Illawarra Primary School profile

  • Is located about 16 kms south of Hobart
  • Includes a Kindergarten and 18 Prep to Grade 6 classes
  • Enrols 410 students
  • Was a pilot school in the KidsMatter Primary Early Childhood initiative
  • Is in the second year of implementing KidsMatter

KidsMatter Primary ‘fitted with our values’

In 2009 Illawarra Primary School was one of ten pilot schools in Tasmania that implemented the KidsMatter Early Childhood Initiative over two years. It was a logical step to introduce KidsMatter into the Primary School in 2011 after staff have positive experience of professional learning through the pilot. They valued the emphasis on increasing protective factors in the school community, and gaining deeper knowledge of students in the context of their families. 
Being in the pilot really informed staff about the need for KidsMatter Primary across the whole school, not just in Kinder. The focus on building links with family and home fitted with our values about supporting strong parent involvement. We took it on with energy!
Wendy Anderson, Action Team Coordinator

Asking students about their interests

Applying the focus of Component 1 of inclusivity and building community, staff at Illawarra identified the need to build on initiatives to include students in the playground. They had witnessed the discomfort and uneasiness of some students who experience difficulties in joining groups, participating in sports games or playing with others. Staff were clear that taking time to ask students about their interests could be a way to address diverse needs. They thought of it as a protective factor for supporting student wellbeing.
We discovered that playtime was not a happy time for some students, and could be a stressful part of the school day. We began to ask students about their interests. We have a paved and covered central courtyard area with a set of tables set up permanently. It was possible to use this space and offer activities to different individuals and groups of students to engage with a range of equipment and items, and play in a safe, creative environment.
Wendy Anderson, Action Team Coordinator

New possibilities for lunchtime

New possibilities for creating playtime activities emerged when students described their interests. One student loved gardening and he is now involved in the school vegetable garden and draws up the weekly watering roster. Another student with an interest in music hosts sessions using an old karaoke machine. On a regular basis, 15 students from the youngest to Year 6 girls and boys participate in loud, energetic karaoke sessions.
Initially teachers on playground duty set up activities such as playdough; lego equipment; or art tables. Now with more than a year’s experience of the lunchtime program, members of the Student Representative Council organise and pack up activities. The teacher on duty supervises, and students take responsibility for the selection and setting up activities that rotate each week: Skipping Club; Games Club and art tables and board games.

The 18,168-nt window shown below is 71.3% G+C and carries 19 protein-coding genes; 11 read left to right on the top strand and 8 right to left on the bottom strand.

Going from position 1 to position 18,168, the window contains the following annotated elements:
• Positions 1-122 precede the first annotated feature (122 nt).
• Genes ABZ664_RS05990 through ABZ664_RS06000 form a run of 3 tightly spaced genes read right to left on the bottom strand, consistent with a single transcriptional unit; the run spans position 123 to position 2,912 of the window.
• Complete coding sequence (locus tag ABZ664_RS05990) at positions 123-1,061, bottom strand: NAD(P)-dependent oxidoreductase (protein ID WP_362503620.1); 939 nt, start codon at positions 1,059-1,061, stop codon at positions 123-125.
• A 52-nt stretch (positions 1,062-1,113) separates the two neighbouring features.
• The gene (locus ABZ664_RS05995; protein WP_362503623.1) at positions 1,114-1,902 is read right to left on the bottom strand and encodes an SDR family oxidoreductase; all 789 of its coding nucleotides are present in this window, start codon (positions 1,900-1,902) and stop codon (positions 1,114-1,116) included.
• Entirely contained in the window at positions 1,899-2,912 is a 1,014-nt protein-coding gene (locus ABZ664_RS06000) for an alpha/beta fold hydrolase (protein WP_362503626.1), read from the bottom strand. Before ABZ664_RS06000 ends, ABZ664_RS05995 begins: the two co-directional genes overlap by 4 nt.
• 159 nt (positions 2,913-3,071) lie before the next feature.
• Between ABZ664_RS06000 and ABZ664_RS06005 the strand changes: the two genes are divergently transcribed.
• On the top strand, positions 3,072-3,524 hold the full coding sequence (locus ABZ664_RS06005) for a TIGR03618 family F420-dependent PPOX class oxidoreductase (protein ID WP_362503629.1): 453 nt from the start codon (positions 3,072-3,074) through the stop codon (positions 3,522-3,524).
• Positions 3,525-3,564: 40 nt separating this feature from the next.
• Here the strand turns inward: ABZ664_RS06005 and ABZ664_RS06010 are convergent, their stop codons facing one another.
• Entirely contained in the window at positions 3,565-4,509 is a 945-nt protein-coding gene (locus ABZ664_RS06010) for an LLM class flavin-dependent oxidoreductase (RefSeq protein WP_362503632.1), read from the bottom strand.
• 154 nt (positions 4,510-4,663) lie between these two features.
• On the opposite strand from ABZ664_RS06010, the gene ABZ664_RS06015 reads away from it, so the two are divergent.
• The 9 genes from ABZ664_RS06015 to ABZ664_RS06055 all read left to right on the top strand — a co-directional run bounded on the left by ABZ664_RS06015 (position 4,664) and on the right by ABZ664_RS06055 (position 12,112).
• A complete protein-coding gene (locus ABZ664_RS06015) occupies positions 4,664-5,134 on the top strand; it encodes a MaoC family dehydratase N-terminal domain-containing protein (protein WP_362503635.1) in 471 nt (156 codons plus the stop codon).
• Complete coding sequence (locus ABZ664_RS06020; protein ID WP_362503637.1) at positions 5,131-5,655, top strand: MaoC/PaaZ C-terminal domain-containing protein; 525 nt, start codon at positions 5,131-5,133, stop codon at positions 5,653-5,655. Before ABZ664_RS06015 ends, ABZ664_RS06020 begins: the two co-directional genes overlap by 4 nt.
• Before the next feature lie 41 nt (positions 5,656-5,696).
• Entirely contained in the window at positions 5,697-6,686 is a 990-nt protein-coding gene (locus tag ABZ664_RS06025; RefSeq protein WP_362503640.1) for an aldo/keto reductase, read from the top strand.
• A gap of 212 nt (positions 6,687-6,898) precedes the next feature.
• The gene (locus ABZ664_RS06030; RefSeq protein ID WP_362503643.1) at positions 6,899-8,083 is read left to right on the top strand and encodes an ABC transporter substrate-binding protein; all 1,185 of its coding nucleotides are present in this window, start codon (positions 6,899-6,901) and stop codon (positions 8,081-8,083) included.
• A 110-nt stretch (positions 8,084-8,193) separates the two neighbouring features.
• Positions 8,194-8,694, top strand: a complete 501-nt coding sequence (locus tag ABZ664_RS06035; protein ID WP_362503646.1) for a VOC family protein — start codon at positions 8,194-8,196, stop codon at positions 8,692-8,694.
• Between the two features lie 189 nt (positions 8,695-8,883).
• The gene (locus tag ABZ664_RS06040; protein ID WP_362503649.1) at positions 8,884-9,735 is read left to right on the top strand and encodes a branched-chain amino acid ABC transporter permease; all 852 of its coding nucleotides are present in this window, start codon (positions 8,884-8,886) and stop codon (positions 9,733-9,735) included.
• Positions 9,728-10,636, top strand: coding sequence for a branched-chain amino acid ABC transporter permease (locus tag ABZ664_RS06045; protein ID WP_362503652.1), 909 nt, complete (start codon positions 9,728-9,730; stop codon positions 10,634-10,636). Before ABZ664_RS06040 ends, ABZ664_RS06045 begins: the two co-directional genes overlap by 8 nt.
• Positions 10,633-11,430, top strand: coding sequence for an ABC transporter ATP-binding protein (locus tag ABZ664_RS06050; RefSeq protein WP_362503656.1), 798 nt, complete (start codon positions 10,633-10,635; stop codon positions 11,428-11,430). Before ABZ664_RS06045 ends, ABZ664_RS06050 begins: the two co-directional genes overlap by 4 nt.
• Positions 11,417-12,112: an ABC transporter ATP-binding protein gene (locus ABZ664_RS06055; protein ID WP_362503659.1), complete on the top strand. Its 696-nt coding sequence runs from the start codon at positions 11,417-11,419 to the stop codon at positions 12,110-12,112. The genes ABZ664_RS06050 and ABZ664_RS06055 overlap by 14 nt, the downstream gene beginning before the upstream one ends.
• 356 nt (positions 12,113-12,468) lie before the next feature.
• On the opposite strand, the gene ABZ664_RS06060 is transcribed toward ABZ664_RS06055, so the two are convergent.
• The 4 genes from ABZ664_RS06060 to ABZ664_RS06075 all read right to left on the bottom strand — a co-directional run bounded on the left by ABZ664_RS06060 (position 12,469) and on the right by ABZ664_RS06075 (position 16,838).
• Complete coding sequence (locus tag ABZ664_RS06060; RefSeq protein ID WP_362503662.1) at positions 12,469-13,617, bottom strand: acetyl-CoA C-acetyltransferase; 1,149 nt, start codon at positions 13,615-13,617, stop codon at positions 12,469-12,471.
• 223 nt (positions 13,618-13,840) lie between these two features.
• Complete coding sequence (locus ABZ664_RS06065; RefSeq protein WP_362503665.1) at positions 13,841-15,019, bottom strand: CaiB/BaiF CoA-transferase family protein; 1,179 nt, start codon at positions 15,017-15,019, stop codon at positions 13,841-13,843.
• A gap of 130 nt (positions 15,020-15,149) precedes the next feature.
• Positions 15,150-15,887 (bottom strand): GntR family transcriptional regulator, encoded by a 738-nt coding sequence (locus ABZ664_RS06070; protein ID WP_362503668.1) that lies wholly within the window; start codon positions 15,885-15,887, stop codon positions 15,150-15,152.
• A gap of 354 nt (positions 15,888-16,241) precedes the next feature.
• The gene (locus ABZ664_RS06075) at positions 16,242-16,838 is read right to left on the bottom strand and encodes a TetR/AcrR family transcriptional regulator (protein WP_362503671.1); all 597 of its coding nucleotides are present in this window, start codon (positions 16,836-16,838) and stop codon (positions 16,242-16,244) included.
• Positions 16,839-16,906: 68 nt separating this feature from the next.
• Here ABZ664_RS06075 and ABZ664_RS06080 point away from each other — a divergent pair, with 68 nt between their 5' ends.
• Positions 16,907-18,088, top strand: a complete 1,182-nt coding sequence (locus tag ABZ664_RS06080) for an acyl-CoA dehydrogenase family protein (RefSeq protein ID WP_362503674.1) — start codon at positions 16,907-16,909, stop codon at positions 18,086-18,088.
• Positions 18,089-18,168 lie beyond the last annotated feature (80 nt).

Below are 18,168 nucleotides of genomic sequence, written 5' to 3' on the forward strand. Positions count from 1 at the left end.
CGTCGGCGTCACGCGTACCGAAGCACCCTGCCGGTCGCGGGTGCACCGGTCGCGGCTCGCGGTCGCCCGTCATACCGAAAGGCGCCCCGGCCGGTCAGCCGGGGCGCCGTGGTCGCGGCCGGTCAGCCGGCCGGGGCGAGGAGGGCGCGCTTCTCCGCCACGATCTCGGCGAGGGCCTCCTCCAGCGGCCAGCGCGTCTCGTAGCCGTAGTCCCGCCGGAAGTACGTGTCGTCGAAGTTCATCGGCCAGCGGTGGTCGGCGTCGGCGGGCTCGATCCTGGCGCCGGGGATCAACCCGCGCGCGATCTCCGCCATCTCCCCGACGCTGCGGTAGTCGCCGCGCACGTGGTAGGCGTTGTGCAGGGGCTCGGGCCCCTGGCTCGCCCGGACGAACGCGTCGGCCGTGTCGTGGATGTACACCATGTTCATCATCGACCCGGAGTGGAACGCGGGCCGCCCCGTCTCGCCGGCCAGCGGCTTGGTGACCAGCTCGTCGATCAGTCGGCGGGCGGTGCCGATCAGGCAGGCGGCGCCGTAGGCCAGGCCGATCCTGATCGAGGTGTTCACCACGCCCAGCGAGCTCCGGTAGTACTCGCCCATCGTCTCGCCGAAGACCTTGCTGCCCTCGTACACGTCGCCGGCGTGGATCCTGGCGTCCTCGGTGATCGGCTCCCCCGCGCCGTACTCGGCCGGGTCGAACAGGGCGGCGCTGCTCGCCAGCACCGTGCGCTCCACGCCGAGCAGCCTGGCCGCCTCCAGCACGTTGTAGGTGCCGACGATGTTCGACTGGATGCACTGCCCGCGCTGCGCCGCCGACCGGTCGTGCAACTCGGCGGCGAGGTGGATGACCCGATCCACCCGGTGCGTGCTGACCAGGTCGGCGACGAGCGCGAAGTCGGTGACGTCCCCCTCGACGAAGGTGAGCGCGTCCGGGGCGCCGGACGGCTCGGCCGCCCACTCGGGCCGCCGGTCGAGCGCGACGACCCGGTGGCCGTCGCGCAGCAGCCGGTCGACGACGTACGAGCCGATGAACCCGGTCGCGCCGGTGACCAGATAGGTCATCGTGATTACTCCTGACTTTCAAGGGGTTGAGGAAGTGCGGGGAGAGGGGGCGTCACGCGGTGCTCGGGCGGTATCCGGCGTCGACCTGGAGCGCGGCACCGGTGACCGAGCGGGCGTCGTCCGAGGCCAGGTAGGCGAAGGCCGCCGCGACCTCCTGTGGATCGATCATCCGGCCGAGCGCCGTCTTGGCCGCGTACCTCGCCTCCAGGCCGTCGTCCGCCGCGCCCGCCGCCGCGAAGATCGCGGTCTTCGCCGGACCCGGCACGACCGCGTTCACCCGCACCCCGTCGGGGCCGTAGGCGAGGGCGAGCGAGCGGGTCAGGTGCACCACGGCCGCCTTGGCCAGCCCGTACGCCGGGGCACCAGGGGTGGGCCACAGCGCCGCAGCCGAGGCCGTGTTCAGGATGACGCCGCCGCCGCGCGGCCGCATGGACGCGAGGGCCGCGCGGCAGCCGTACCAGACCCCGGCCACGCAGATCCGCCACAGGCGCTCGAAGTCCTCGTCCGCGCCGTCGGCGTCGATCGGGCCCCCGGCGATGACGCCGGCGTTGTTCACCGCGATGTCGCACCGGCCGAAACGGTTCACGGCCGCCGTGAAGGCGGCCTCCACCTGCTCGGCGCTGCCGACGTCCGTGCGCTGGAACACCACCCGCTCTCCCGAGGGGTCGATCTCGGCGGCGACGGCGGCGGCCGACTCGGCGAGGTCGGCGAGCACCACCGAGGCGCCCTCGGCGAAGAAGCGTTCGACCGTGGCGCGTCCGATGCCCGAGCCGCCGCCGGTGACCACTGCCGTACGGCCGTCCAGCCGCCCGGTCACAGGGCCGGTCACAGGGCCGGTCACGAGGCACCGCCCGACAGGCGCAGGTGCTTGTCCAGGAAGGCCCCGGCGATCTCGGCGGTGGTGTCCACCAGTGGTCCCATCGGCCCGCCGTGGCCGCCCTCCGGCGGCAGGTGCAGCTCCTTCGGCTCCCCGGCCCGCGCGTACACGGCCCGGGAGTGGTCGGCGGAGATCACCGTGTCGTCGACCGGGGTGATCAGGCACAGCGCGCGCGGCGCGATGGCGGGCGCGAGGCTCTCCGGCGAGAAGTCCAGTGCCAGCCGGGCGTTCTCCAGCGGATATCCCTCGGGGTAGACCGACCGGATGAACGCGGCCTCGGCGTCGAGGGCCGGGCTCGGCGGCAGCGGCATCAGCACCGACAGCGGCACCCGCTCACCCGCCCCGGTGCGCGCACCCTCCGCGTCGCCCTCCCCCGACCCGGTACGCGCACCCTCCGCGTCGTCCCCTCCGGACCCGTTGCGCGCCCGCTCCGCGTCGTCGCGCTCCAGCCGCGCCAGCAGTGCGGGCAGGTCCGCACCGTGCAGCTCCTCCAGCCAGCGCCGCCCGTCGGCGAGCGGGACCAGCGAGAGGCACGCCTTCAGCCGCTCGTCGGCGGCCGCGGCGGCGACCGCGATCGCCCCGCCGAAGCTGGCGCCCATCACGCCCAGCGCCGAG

Views of the playground at Illawarra

At any time in the playground it is obvious that staff have thought about how to include the needs of individuals.
If you walked into our school at playtime, you’d see a diversity of activities. You’d see the usual sports games on the oval and groups of students playing on equipment. You’d find students in the central courtyard; a mixture of girls and boys across different age groups. The tables are always in use: students come and go and might join in playing with the articles from the dress up box or the lego blocks. 
Wendy Anderson, Action Team Coordinator
Other activities offered in the playground include:
  • Structured group activities such as gym or dance taken by a PE teacher
  • Imaginative games in the river garden area designed by Year 6 students in 2012
  • Quiet play in the environment created in the Land Care area.

Happy students learn better

Staff at Illawarra are convinced that the lunchtime activities program supports students’ wellbeing. They say that students who have positive experiences in the playground are more likely to engage with learning.
If the students feel lonely or excluded at lunchtime, they’ll come into classroom with a lower interest in learning. If they have a happy time in the playground, we see they are more willing to learn. We see the effects of positive playtime.
Wendy Anderson, Action Team Coordinator

Parent involvement - it’s obvious!

The initiative to implement KidsMatter Primary extended the approach to involve parents in the school. When the Action Team was started up, it was clear that a few parents would be invited to join it. Staff encourage involvement through informal and formal opportunities such as an after school parent group; volunteers for the breakfast club; and participation in a Component 3 professional learning session.
We felt a whole-school approach had to include parents so it was obvious to ask parents to be on the Action Team. We invited three parents to component training, and it’s been a real bonus because parents have a different perspective of a school and we need to hear it.
Wendy Anderson, Action Team Coordinator